Grey Mist Lifting

A Weekly Blog About Lives Changed Through Eye Care

Kashinath Bhoosnurmath, Global Director, Programmes

Water project brings life to Kenyan village


Access to safe water and sanitation facilities in Kenya has traditionally been a challenge, particularly in rural areas. In Ichangipusi village in Narok South District, the primary source of water used to be a laga (a seasonal riverbed).

Villagers would journey more than three hours to collect water from unprotected, shallow wells dug in the riverbed. Children, mostly girls, would bring containers with them to school so they could fetch water on their long seven-kilometre trek back home.

This labourious process to collect water came to an end in 2010, when Operation Eyesight developed a borehole in Ichangipusi village to help in the fight against trachoma, a painful but preventable eye disease that causes blindness.

The borehole is connected to a diesel-powered pumping system, which pumps water to a 10,000-litre storage tank. The water is then distributed to a communal water point, which serves about 3,100 people.

The availability of fresh water allowed for a school to be opened in the village in May 2013. Before the school was built, children would not start school until they were 10 to 12 years old and able to walk the long distance to Endonyo Narasha Primary School. The new school, however, caters to younger, pre-primary school children. It currently has 76 students (35 boys and 41 girls) between the ages of three and seven. School management plans to eventually expand the school to full primary school status, meaning children of all ages will be able to attend.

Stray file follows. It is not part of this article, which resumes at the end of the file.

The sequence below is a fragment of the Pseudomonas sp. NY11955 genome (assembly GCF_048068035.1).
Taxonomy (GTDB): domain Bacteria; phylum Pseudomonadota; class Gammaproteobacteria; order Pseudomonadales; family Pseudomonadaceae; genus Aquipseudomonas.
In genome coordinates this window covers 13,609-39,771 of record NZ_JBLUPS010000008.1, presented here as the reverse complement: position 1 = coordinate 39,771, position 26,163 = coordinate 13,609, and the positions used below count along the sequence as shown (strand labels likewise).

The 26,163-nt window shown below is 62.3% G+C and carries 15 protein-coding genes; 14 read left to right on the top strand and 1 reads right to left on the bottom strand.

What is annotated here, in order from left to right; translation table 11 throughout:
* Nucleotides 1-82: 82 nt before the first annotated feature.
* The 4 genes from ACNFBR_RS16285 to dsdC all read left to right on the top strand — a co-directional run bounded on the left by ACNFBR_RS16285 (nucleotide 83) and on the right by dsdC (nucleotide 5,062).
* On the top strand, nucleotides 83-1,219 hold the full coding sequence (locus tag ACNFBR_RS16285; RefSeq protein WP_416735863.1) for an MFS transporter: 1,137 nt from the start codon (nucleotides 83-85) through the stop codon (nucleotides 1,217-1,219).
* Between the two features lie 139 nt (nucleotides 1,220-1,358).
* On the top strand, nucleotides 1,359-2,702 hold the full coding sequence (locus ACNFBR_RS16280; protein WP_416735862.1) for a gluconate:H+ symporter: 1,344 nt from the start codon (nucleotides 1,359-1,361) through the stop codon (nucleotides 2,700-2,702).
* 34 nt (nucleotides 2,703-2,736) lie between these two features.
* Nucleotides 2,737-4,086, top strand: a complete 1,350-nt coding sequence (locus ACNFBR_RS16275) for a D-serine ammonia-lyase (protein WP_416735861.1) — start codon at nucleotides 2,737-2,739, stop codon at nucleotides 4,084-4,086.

With support from the community, school management initiated a vigorous water, sanitation and hygiene (WASH) program at the school. They constructed two eco-latrines (facilities used as toilets) and strategically placed washing stations outside the latrines and classrooms.

Clean water and proper hygiene help prevent the spread of trachoma, which otherwise spreads easily through contact with eye discharge from infected people’s hands, towels and clothing, and through direct transmission by flies. Fresh water and sanitation also dramatically improve the general health and prosperity of the whole community.

The community started a small garden next to the borehole. Using water from the borehole, they grow vegetables, such as spinach, kale, carrots and corn. The school is able to feed its students using produce from the garden.

It is incredible to see the impact that one borehole can have on an entire village! Our donors truly are making a difference in the lives of others. Thank you! To learn more about Operation Eyesight’s trachoma projects in Narok, visit our website.

 

 

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